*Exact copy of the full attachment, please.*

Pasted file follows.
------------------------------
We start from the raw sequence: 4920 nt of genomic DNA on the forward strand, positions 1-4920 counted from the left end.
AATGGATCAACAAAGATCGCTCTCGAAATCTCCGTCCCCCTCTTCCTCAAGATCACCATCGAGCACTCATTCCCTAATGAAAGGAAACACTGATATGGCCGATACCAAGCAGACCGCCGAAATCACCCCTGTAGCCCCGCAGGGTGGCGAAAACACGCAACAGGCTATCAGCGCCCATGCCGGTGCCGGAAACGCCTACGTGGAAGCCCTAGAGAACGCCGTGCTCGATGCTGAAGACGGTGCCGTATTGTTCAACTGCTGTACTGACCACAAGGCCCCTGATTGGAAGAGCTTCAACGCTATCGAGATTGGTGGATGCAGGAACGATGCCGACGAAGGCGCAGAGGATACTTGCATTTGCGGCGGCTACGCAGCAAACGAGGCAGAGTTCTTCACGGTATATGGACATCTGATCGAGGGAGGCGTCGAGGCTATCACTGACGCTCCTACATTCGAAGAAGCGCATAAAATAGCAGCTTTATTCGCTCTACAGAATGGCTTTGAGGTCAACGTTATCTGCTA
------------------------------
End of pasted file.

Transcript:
We start from the raw sequence: 4920 nt of genomic DNA on the forward strand, positions 1-4920 counted from the left end.
AATGGATCAACAAAGATCGCTCTCGAAATCTCCGTCCCCCTCTTCCTCAAGATCACCATCGAGCACTCATTCCCTAATGAAAGGAAACACTGATATGGCCGATACCAAGCAGACCGCCGAAATCACCCCTGTAGCCCCGCAGGGTGGCGAAAACACGCAACAGGCTATCAGCGCCCATGCCGGTGCCGGAAACGCCTACGTGGAAGCCCTAGAGAACGCCGTGCTCGATGCTGAAGACGGTGCCGTATTGTTCAACTGCTGTACTGACCACAAGGCCCCTGATTGGAAGAGCTTCAACGCTATCGAGATTGGTGGATGCAGGAACGATGCCGACGAAGGCGCAGAGGATACTTGCATTTGCGGCGGCTACGCAGCAAACGAGGCAGAGTTCTTCACGGTATATGGACATCTGATCGAGGGAGGCGTCGAGGCTATCACTGACGCTCCTACATTCGAAGAAGCGCATAAAATAGCAGCTTTATTCGCTCTACAGAATGGCTTTGAGGTCAACGTTATCTGCTA